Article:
As world markets plunge into bear territory, China stock traders see only gains
Among China’s equity trading community, triumphalism is taking root.
It’s not hard to see why. The Shanghai stock benchmark is the only global gauge of note to post gains in the past month, while others are succumbing to bear markets. Against the S&P 500 Index, the Chinese index is nearing its highest level in almost two years.
Fueling Chinese confidence is a sense that the country is gaining that first spread in Wuhan. President Xi Jinping visited the city in the central Hubei province on Tuesday, a move widely read as a sign that the Communist Party believed the situation was under control. While officials first came under fire for their initial botched handling of the virus, the extreme steps that followed appear to have curbed its spread.
Contrast the top-down approach taken by Beijing with the perceived chaotic response in the U.S. and Europe, where new infections are rocketing. The movements of global equity markets are mirroring the growing panic overseas, with volatility spiking to levels not seen since the global financial crisis and U.S. equities plunging so fast they triggered circuit breakers.
Given the recent trade war, and accusations in the U.S. that this a “Chinese virus,” a sense of competitive patriotism is adding stridency to the upbeat tone in Shanghai and Shenzhen. On Thursday, the hashtag ‘U.S. stocks trigger circuit breaker’ had more than 730 million views on Weibo, China’s version of Twitter, and 130,000 comments.
As one commentator wrote on Weibo: “U.S. stock futures are nearing the circuit breaker again — where are our China bulls? Come out and show them what we’re made of with a big surge today! Lets give them something to fume about!”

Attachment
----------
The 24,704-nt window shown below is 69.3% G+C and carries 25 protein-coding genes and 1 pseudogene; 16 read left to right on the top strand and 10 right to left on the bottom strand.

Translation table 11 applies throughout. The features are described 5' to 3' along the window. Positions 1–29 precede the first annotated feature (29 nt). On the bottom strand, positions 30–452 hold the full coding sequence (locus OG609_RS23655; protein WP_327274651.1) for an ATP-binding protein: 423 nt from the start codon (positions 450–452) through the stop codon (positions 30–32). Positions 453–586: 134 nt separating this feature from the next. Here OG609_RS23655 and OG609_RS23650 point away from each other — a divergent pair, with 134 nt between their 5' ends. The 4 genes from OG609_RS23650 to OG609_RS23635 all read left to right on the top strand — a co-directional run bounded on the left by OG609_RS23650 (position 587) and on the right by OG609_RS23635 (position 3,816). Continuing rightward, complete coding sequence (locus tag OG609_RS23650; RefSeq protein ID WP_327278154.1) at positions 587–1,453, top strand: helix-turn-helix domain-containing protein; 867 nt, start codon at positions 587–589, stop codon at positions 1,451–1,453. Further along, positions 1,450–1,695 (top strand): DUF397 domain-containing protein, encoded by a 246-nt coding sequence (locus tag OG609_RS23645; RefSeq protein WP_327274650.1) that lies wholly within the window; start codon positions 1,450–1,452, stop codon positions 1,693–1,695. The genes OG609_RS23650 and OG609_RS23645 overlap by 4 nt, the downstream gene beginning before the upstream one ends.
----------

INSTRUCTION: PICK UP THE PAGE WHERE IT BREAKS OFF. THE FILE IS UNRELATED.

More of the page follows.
Such nationalist comments aren’t unusual on social media in China (or in the U.S., where President Donald Trump has tweeted about the stock market dozens of times). But professional investors are also starting to adhere to the view that the resilience of Chinese financial markets reflect a kind of collective renaissance.
One of those investors is Lin Qi, a money manager at Lingze Capital in Shanghai whose article “Those Who Buy on Behalf of the Nation will Be Richly Rewarded” was widely shared online last month. Another is Yu Dingheng at Shenzhen Flying Tiger Investment & Management Co., who is confident about the government’s ability to support sentiment.
“We still have a lot of cards on hand, be it monetary, fiscal or industrial policies,” he said by phone. “In a state where power is highly concentrated, you can get high efficiency as long as the decisions made are the right ones.”
Chinese state media is also promoting the market’s resilience. When global markets sank to start the week, a video posted by Hu Xijin, the influential Global Times chief editor, said China was an “independent anchor of confidence” and that optimism among the people was riding high.
The Securities Times newspaper also ran commentary saying “the view from yuan assets looks unique” and that “a growing number of market participants are seeing yuan assets as a haven.” A package on a prime-time TV news show, which rarely gives air time to markets, featured a three-minute segment on stocks that led with the U.S. futures circuit breaker.
Chinese stocks have languished during the 11-year run bull market in the U.S., with the Shanghai Composite up just 38% while the S&P 500 rallied as much as 400%. China’s investors have also contended with six bear markets since March 2009, and a massive bubble five years ago where attempts to contain panic only spurred a further bout of selling. Investors were so exasperated with the record $2.3 trillion loss in 2018 that they resorted to bleak humor as an outlet.
Chinese traders have for years had to fend off overseas criticism about the state of the nation’s stock market. While risks to the current rally are growing, investors are seizing the opportunity to make some serious money — and bolster the nation’s pride.
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